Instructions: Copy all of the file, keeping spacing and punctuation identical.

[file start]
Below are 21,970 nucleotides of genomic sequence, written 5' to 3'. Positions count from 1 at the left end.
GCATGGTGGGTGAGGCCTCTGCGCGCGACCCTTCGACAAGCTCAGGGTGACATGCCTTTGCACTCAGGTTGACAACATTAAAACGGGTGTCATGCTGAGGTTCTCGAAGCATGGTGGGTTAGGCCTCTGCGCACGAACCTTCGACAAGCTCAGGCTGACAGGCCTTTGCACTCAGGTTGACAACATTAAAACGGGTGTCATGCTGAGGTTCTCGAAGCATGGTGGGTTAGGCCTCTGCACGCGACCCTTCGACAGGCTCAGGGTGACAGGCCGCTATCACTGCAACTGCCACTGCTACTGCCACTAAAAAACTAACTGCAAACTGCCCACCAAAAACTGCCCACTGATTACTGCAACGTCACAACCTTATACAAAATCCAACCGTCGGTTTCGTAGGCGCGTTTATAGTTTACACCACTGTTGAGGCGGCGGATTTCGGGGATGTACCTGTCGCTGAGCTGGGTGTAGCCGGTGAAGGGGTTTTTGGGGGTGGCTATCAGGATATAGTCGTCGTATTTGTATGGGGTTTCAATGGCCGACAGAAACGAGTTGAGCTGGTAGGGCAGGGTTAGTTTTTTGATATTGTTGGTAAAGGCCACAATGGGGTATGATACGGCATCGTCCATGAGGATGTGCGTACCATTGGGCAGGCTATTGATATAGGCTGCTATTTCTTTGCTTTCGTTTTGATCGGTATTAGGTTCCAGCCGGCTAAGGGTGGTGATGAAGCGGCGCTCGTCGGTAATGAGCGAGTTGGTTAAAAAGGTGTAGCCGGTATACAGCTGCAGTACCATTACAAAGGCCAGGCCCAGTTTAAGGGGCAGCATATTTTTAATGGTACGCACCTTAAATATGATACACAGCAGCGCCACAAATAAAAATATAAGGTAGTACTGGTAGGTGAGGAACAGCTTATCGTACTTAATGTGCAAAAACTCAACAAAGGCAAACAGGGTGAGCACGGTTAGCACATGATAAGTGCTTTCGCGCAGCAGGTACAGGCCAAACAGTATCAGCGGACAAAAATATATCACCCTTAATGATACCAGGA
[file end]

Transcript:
Below are 21,970 nucleotides of genomic sequence, written 5' to 3'. Positions count from 1 at the left end.
GCATGGTGGGTGAGGCCTCTGCGCGCGACCCTTCGACAAGCTCAGGGTGACATGCCTTTGCACTCAGGTTGACAACATTAAAACGGGTGTCATGCTGAGGTTCTCGAAGCATGGTGGGTTAGGCCTCTGCGCACGAACCTTCGACAAGCTCAGGCTGACAGGCCTTTGCACTCAGGTTGACAACATTAAAACGGGTGTCATGCTGAGGTTCTCGAAGCATGGTGGGTTAGGCCTCTGCACGCGACCCTTCGACAGGCTCAGGGTGACAGGCCGCTATCACTGCAACTGCCACTGCTACTGCCACTAAAAAACTAACTGCAAACTGCCCACCAAAAACTGCCCACTGATTACTGCAACGTCACAACCTTATACAAAATCCAACCGTCGGTTTCGTAGGCGCGTTTATAGTTTACACCACTGTTGAGGCGGCGGATTTCGGGGATGTACCTGTCGCTGAGCTGGGTGTAGCCGGTGAAGGGGTTTTTGGGGGTGGCTATCAGGATATAGTCGTCGTATTTGTATGGGGTTTCAATGGCCGACAGAAACGAGTTGAGCTGGTAGGGCAGGGTTAGTTTTTTGATATTGTTGGTAAAGGCCACAATGGGGTATGATACGGCATCGTCCATGAGGATGTGCGTACCATTGGGCAGGCTATTGATATAGGCTGCTATTTCTTTGCTTTCGTTTTGATCGGTATTAGGTTCCAGCCGGCTAAGGGTGGTGATGAAGCGGCGCTCGTCGGTAATGAGCGAGTTGGTTAAAAAGGTGTAGCCGGTATACAGCTGCAGTACCATTACAAAGGCCAGGCCCAGTTTAAGGGGCAGCATATTTTTAATGGTACGCACCTTAAATATGATACACAGCAGCGCCACAAATAAAAATATAAGGTAGTACTGGTAGGTGAGGAACAGCTTATCGTACTTAATGTGCAAAAACTCAACAAAGGCAAACAGGGTGAGCACGGTTAGCACATGATAAGTGCTTTCGCGCAGCAGGTACAGGCCAAACAGTATCAGCGGACAAAAATATATCACCCTTAATGATACCAGGA